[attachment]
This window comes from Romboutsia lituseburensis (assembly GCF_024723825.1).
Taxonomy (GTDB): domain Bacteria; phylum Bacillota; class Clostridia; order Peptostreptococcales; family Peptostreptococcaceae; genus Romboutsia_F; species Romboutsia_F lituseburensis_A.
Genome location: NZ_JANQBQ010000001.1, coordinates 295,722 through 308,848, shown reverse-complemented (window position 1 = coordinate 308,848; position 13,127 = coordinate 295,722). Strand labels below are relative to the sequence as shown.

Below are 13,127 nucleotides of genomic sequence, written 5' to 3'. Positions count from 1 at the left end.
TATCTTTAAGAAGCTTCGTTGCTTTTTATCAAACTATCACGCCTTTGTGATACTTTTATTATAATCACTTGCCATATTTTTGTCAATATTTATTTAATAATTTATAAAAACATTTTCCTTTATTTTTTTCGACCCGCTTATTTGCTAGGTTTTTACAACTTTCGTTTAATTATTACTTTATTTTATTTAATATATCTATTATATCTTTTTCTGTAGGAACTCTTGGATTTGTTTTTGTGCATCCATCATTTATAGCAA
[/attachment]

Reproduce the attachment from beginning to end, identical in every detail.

This window comes from Romboutsia lituseburensis (assembly GCF_024723825.1).
Taxonomy (GTDB): domain Bacteria; phylum Bacillota; class Clostridia; order Peptostreptococcales; family Peptostreptococcaceae; genus Romboutsia_F; species Romboutsia_F lituseburensis_A.
Genome location: NZ_JANQBQ010000001.1, coordinates 295,722 through 308,848, shown reverse-complemented (window position 1 = coordinate 308,848; position 13,127 = coordinate 295,722). Strand labels below are relative to the sequence as shown.

Below are 13,127 nucleotides of genomic sequence, written 5' to 3'. Positions count from 1 at the left end.
TATCTTTAAGAAGCTTCGTTGCTTTTTATCAAACTATCACGCCTTTGTGATACTTTTATTATAATCACTTGCCATATTTTTGTCAATATTTATTTAATAATTTATAAAAACATTTTCCTTTATTTTTTTCGACCCGCTTATTTGCTAGGTTTTTACAACTTTCGTTTAATTATTACTTTATTTTATTTAATATATCTATTATATCTTTTTCTGTAGGAACTCTTGGATTTGTTTTTGTGCATCCATCATTTATAGCAA